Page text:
Stone of the Pregnant Woman
The Stone of the Pregnant Woman (Arabic: Hajar el Hibla) or Stone of the South is a Roman monolith in Baalbek (ancient Heliopolis), Lebanon. Together with another ancient stone block nearby, it is among the largest monoliths ever quarried. The two building blocks were presumably intended for the nearby Roman temple complex, possibly as an addition to the so-called trilithon, and are characterised by a monolithic gigantism that was unparallelled in antiquity.
There are multiple stories behind the name. One says the monolith is named after a pregnant woman who tricked the people of Baalbek into believing that she knew how to move the giant stone if only they would feed her until she gave birth. Others say the name comes from the legends that pregnant jinn were assigned the task of cutting and moving the stone, while others say that the name reflects the belief that a woman who touches the stone experiences an increase in fertility.
The stone block still lies in the ancient quarry at a distance of 900 m from the Heliopolis temple complex. In 1996, a geodetic team of the Austrian city of Linz conducted topographical measurements at the site which aimed at establishing the exact dimensions of the two monoliths and their possible use in the construction of the gigantic Jupiter temple. According to their calculations, the block weighs 1,000.12 t, thus practically confirming older estimations such as that of Jean-Pierre Adam.
The rectangular stone block is:
A second ancient monolith was discovered in the same quarry in the 1990s. With its weight estimated at 1242 t, it surpasses even the dimension of the Stone of the Pregnant Woman.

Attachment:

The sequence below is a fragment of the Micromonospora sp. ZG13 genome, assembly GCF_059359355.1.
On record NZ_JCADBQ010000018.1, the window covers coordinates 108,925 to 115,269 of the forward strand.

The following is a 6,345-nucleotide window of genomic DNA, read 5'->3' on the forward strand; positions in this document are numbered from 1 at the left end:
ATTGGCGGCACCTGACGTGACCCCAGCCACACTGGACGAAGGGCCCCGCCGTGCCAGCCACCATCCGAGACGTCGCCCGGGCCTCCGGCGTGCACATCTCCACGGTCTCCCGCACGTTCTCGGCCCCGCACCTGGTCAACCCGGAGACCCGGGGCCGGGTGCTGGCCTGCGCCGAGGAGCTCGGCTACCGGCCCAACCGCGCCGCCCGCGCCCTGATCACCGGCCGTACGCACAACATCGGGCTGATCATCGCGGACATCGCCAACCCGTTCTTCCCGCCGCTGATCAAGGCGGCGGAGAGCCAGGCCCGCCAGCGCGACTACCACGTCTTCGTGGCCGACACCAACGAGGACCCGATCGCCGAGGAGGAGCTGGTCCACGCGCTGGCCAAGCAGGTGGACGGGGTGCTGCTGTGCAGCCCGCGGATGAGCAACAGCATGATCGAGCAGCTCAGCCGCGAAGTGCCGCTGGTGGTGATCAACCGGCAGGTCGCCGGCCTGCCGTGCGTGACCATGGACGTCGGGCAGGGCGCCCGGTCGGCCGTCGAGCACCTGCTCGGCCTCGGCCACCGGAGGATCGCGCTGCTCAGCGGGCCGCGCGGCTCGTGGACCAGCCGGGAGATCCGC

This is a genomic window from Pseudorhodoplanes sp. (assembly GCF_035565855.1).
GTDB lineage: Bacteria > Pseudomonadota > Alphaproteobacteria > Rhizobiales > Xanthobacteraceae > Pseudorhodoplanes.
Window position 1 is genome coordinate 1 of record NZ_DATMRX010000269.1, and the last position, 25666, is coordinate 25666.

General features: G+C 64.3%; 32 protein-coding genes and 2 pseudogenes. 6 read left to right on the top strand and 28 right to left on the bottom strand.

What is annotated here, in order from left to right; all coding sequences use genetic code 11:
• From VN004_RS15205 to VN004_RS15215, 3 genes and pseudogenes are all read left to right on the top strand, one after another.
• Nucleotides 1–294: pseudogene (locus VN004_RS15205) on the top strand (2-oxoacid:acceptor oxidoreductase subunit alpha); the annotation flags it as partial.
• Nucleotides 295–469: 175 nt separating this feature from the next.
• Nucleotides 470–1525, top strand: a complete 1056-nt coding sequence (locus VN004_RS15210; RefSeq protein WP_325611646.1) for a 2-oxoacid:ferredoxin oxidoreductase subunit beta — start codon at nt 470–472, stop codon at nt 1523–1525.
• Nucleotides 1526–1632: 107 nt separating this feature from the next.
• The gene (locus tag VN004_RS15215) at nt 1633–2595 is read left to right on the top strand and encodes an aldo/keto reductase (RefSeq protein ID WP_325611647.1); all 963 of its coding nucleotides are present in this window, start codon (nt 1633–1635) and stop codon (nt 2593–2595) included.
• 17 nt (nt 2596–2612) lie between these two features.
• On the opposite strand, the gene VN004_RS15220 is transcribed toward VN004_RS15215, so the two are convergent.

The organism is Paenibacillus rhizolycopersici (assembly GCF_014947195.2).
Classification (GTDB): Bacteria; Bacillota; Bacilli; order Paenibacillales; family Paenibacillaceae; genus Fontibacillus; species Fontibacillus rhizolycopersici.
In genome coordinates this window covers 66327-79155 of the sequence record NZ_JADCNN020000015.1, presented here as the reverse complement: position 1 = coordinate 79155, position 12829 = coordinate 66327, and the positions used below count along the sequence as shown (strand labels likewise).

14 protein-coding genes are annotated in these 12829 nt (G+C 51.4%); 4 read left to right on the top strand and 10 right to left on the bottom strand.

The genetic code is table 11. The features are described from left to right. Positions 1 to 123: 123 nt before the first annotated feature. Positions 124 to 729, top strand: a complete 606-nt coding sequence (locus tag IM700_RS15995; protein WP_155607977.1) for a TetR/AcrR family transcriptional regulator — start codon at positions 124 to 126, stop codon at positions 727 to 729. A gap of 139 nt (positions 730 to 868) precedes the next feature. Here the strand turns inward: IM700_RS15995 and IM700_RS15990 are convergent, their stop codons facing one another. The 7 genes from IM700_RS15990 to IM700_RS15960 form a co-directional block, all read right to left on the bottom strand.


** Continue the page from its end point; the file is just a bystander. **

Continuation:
These are dimensions of the rectangular stone block, assuming that its shape is consistent in its still-buried parts:
A third ancient monolith was discovered in the same quarry in 2014 by the German Archaeological Institute. Its weight is estimated at around 1650 t, making it the largest stone ever carved by human hands.
- 19.6 m long
- 6 m wide
- at least 5.5 m high (still partly buried)
- Adam, Jean Pierre; Anthony Mathews (1999). Roman Building: Materials and Techniques. Routledge. p. 35. ISBN 978-0415208666.
- Ruprechtsberger 1999, pp. 12f.
- Hanauer, James Edward (1907). Folk-lore of the Holy Land: Moslem, Christian and Jewish. Duckworth & Company. pp. 74–. Retrieved 12 March 2013.
- Doyle, Paul (2012-03-01). Lebanon. Bradt Travel Guides. pp. 213–. ISBN 9781841623702. Retrieved 12 March 2013.
- Ruprechtsberger 1999, p. 10
- Ruprechtsberger 1999, pp. 9–11
- Ruprechtsberger 1999, p. 15, the calculation is based on a length of 21 m.
- Adam 1977, p. 52: 970 t
- Ruprechtsberger 1999, p. 15
- Ruprechtsberger 1999, p. 17
- "Archaeologists Discover The World's Largest Ancient Stone Block". io9. Retrieved 2014-11-29.
- Adam, Jean-Pierre (1977), "À propos du trilithon de Baalbek: Le transport et la mise en oeuvre des mégalithes", Syria (in French), 54 (1/2): 31–63, doi:10.3406/syria.1977.6623
- Ruprechtsberger, Erwin M. (1999), "Vom Steinbruch zum Jupitertempel von Heliopolis/Baalbek (Libanon)" [From the quarry to the Jupiter temple of Heliopolis/Baalbek (Lebanon)], Linzer Archäologische Forschungen (in German), 30: 7–56